Classic Movie Review: Gertrud (1964)


Title: Gertrud
Release Date: 19 December 1964
Director: Carl Theodor Dreyer
Production Company: Palladium
Summary/Review: Carl Theodor Dreyer, Danish director of the classic silent film The Passion of Joan of Arc, completed his career with this film, adapted from a play The film betrays its stage origins with several long drawing room conversations.  In fact, Gertrud is famous for its long takes of up to ten minutes.

The titular Gertrud (Nina Pens Rode) is a former opera singer who announces early on in the film that she wants to divorce her husband Gustav (Bendt Rothe), a politician who is on the verge of being appointed as a cabinet minister.  She reviews her life and her future in ponderously long conversations with Gustav, her young lover Erland (Baard Owe),  and an ex-lover Gabriel (Ebbe Rode).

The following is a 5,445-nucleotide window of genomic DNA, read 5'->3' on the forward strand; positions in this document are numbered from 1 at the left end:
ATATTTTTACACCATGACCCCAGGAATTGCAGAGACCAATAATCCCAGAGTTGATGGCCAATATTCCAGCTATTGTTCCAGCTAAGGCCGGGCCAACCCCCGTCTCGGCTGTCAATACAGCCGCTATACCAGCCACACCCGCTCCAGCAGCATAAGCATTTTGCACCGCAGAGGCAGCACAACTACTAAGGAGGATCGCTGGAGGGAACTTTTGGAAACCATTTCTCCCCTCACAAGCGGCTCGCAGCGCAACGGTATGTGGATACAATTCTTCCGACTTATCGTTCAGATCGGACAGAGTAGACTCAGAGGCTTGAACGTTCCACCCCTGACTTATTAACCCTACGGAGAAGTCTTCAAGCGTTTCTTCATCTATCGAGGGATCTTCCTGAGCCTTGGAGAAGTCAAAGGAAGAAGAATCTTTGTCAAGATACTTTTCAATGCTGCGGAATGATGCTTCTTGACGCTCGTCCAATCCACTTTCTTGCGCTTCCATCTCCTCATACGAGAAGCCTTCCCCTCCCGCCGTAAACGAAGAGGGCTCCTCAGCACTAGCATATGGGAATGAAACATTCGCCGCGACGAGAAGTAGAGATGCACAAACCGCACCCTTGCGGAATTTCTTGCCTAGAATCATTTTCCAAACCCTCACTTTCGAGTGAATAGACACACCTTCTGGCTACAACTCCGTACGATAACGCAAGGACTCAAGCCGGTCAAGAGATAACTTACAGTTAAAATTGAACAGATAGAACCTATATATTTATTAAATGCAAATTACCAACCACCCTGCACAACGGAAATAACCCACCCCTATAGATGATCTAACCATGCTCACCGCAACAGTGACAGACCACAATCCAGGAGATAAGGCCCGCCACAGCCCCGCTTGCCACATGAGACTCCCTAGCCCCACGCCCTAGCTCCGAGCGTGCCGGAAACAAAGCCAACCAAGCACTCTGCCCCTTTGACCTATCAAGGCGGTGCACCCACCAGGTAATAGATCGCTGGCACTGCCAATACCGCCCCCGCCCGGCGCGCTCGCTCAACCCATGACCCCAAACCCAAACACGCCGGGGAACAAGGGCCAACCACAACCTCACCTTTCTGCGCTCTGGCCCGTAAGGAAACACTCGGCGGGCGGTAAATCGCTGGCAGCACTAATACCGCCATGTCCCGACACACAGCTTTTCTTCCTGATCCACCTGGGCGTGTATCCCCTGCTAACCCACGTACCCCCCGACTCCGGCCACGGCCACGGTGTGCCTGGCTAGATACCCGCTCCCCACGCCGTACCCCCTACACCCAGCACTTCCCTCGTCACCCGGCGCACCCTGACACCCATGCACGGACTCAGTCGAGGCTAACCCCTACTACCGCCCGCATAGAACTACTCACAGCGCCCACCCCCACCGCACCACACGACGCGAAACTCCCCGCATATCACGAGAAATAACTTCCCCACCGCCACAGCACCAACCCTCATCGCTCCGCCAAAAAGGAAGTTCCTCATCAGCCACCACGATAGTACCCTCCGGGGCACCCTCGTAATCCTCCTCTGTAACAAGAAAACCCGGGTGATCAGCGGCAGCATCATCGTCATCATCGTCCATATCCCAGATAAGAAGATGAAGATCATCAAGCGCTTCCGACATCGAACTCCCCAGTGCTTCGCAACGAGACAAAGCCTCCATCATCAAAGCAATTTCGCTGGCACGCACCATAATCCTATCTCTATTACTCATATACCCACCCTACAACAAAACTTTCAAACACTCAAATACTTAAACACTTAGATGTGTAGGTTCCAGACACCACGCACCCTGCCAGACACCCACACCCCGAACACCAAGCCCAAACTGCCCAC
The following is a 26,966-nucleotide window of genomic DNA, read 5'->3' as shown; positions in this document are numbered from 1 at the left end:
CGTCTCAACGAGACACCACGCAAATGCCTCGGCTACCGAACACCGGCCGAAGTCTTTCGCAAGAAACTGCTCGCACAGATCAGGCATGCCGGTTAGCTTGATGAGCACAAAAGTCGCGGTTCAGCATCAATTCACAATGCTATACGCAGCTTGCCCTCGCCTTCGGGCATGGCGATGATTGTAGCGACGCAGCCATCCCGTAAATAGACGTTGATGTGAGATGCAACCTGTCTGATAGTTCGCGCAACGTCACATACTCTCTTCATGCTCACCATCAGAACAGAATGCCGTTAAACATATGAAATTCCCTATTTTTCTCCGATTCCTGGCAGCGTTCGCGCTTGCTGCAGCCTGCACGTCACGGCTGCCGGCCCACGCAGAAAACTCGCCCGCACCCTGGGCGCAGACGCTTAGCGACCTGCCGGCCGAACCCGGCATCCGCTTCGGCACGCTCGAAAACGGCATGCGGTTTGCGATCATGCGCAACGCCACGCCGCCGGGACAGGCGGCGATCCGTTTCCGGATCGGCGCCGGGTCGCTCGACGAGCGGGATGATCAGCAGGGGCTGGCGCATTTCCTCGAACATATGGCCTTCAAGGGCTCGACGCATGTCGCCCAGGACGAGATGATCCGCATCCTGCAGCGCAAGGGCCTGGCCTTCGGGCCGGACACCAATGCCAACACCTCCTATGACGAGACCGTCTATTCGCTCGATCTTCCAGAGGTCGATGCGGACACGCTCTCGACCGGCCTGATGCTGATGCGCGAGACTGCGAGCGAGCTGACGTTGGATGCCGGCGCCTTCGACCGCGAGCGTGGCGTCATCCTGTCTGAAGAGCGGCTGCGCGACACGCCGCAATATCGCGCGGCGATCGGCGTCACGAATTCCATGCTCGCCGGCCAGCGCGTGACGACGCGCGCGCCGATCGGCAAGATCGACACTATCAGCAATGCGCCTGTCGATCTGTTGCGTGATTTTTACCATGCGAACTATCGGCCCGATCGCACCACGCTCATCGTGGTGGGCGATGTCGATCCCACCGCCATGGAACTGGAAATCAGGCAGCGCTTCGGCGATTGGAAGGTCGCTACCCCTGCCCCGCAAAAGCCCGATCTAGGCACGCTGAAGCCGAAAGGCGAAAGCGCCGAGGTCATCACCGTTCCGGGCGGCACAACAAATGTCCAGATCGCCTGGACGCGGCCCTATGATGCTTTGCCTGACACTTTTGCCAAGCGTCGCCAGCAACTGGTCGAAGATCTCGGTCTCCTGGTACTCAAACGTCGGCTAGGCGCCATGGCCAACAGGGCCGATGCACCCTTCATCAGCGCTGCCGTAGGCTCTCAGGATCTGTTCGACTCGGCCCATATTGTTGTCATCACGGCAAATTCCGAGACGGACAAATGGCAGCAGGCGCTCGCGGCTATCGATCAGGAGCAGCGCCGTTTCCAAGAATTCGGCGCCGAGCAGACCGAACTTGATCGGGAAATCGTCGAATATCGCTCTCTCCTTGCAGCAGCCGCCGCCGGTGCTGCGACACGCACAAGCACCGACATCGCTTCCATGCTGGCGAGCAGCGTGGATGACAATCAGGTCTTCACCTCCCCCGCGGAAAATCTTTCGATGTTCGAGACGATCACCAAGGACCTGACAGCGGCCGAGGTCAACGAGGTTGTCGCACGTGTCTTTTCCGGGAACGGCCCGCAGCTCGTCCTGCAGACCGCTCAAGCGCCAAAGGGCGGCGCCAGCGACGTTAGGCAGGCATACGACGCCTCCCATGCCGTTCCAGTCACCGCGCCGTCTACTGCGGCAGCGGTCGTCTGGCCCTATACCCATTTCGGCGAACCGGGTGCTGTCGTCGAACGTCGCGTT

I’ve never found it especially profound for an actor to speak in flat tones while staring off into the distance, but it’s especially tedious when it’s done for nearly two hours.  Fortunately, I’m not alone in my dislike of this movie.  It was booed when released at Cannes, and an early reviewer stated “Not a film, but a two-hour study of sofas and pianos.” I guess this one of those movies that might be affecting to some, but I am not among them.

Rating: **1/2